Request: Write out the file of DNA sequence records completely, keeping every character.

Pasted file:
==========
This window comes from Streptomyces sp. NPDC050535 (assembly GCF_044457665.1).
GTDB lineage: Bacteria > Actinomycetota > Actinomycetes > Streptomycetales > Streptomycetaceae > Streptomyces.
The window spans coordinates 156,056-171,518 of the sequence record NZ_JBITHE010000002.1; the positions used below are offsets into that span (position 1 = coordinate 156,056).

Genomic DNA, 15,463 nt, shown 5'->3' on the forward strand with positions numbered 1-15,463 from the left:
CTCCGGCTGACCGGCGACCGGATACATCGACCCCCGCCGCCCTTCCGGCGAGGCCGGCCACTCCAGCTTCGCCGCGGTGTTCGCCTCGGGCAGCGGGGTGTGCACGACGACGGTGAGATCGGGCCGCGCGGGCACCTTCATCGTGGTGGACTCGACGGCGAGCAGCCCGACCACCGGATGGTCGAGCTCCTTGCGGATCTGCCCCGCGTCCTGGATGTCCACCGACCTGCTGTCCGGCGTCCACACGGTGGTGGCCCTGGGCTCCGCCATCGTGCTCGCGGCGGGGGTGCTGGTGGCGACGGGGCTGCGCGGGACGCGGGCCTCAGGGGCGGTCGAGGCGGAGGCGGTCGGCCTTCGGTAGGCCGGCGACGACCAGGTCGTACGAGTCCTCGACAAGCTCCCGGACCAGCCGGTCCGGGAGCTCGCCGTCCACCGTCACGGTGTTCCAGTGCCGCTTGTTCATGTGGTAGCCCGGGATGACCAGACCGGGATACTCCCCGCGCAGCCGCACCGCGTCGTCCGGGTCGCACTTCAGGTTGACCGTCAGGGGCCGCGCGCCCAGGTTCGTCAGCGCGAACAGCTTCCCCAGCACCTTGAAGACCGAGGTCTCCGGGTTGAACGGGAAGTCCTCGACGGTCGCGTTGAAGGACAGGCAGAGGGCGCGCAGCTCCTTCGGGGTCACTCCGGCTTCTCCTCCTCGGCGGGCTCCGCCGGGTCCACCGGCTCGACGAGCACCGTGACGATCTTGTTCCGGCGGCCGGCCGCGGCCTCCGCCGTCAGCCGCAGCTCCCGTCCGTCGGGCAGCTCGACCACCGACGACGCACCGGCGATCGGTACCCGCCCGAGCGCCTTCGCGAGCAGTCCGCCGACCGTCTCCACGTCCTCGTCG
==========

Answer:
This window comes from Streptomyces sp. NPDC050535 (assembly GCF_044457665.1).
GTDB lineage: Bacteria > Actinomycetota > Actinomycetes > Streptomycetales > Streptomycetaceae > Streptomyces.
The window spans coordinates 156,056-171,518 of the sequence record NZ_JBITHE010000002.1; the positions used below are offsets into that span (position 1 = coordinate 156,056).

Genomic DNA, 15,463 nt, shown 5'->3' on the forward strand with positions numbered 1-15,463 from the left:
CTCCGGCTGACCGGCGACCGGATACATCGACCCCCGCCGCCCTTCCGGCGAGGCCGGCCACTCCAGCTTCGCCGCGGTGTTCGCCTCGGGCAGCGGGGTGTGCACGACGACGGTGAGATCGGGCCGCGCGGGCACCTTCATCGTGGTGGACTCGACGGCGAGCAGCCCGACCACCGGATGGTCGAGCTCCTTGCGGATCTGCCCCGCGTCCTGGATGTCCACCGACCTGCTGTCCGGCGTCCACACGGTGGTGGCCCTGGGCTCCGCCATCGTGCTCGCGGCGGGGGTGCTGGTGGCGACGGGGCTGCGCGGGACGCGGGCCTCAGGGGCGGTCGAGGCGGAGGCGGTCGGCCTTCGGTAGGCCGGCGACGACCAGGTCGTACGAGTCCTCGACAAGCTCCCGGACCAGCCGGTCCGGGAGCTCGCCGTCCACCGTCACGGTGTTCCAGTGCCGCTTGTTCATGTGGTAGCCCGGGATGACCAGACCGGGATACTCCCCGCGCAGCCGCACCGCGTCGTCCGGGTCGCACTTCAGGTTGACCGTCAGGGGCCGCGCGCCCAGGTTCGTCAGCGCGAACAGCTTCCCCAGCACCTTGAAGACCGAGGTCTCCGGGTTGAACGGGAAGTCCTCGACGGTCGCGTTGAAGGACAGGCAGAGGGCGCGCAGCTCCTTCGGGGTCACTCCGGCTTCTCCTCCTCGGCGGGCTCCGCCGGGTCCACCGGCTCGACGAGCACCGTGACGATCTTGTTCCGGCGGCCGGCCGCGGCCTCCGCCGTCAGCCGCAGCTCCCGTCCGTCGGGCAGCTCGACCACCGACGACGCACCGGCGATCGGTACCCGCCCGAGCGCCTTCGCGAGCAGTCCGCCGACCGTCTCCACGTCCTCGTCG